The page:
The stratum corneum (horny layer) forms the outermost boundary of the epidermis and therefore a barrier against the environment. It consists of an impermeable horny layer made up of 10 – 20 layers of flat, bonded corneous cells (corneocytes). These cells are formed from the keratinocytes (keratinizing cells) of the epidermis. The horny layer undergoes continuous external desquamation and internal regeneration (renewal period of the horny layer: approximately two weeks).

Dermis (corium)

The dermis (corium) is the supportive connective tissue layer of the skin and carries the nerves and vessels important for the skin’s nourishment. The dermis is responsible for the high tensile strength and elasticity of the skin and consists of a superficial region (stratum papillare or papillary layer) and a deeper region (stratum reticulare or reticular layer) with collagen fiber bundles (tensile strength) and elastic fibers (elasticity) of differing densities. Embedded in the fiber network are the fiber-forming cells (fibroblasts), immune cells (e.g. mast cells) and other tissue cells. The fibers and cells lie in a ground substance of proteins and sugars (proteoglycans).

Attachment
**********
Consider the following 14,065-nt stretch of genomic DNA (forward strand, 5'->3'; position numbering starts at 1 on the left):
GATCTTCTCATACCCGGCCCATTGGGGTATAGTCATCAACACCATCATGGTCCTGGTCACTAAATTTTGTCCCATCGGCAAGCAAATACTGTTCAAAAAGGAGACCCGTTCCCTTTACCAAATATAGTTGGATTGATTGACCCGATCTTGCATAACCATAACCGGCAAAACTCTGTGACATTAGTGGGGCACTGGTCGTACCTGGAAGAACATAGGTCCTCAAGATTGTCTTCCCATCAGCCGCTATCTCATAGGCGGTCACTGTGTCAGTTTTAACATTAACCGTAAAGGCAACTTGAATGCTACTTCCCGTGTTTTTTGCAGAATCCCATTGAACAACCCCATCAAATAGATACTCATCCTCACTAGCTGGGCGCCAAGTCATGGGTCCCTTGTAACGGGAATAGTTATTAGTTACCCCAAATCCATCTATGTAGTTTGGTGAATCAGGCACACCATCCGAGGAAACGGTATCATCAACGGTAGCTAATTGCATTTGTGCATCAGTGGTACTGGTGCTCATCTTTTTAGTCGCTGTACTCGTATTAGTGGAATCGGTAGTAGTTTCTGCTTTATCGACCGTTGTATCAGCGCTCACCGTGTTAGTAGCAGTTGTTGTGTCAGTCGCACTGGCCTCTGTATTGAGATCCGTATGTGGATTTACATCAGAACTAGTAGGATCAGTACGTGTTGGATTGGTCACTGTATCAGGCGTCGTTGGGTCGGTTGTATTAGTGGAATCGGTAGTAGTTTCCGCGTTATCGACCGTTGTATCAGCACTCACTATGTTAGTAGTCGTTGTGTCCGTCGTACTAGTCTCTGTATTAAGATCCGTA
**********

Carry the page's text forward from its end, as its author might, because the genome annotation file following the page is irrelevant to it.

Subcutis (hypodermis)

The subcutis (hypodermis), often referred to as subcutaneous fatty tissue, is a layer of adipose tissue whose principal functions are to provide insulation against the cold, store energy and offer mechanical protection. It is located right underneath the reticular layer of the dermis and consists of lobules of fatty tissue, separated by connective tissue septa. These form the supportive structure of the adipose tissue and have vessels and nerves running through them.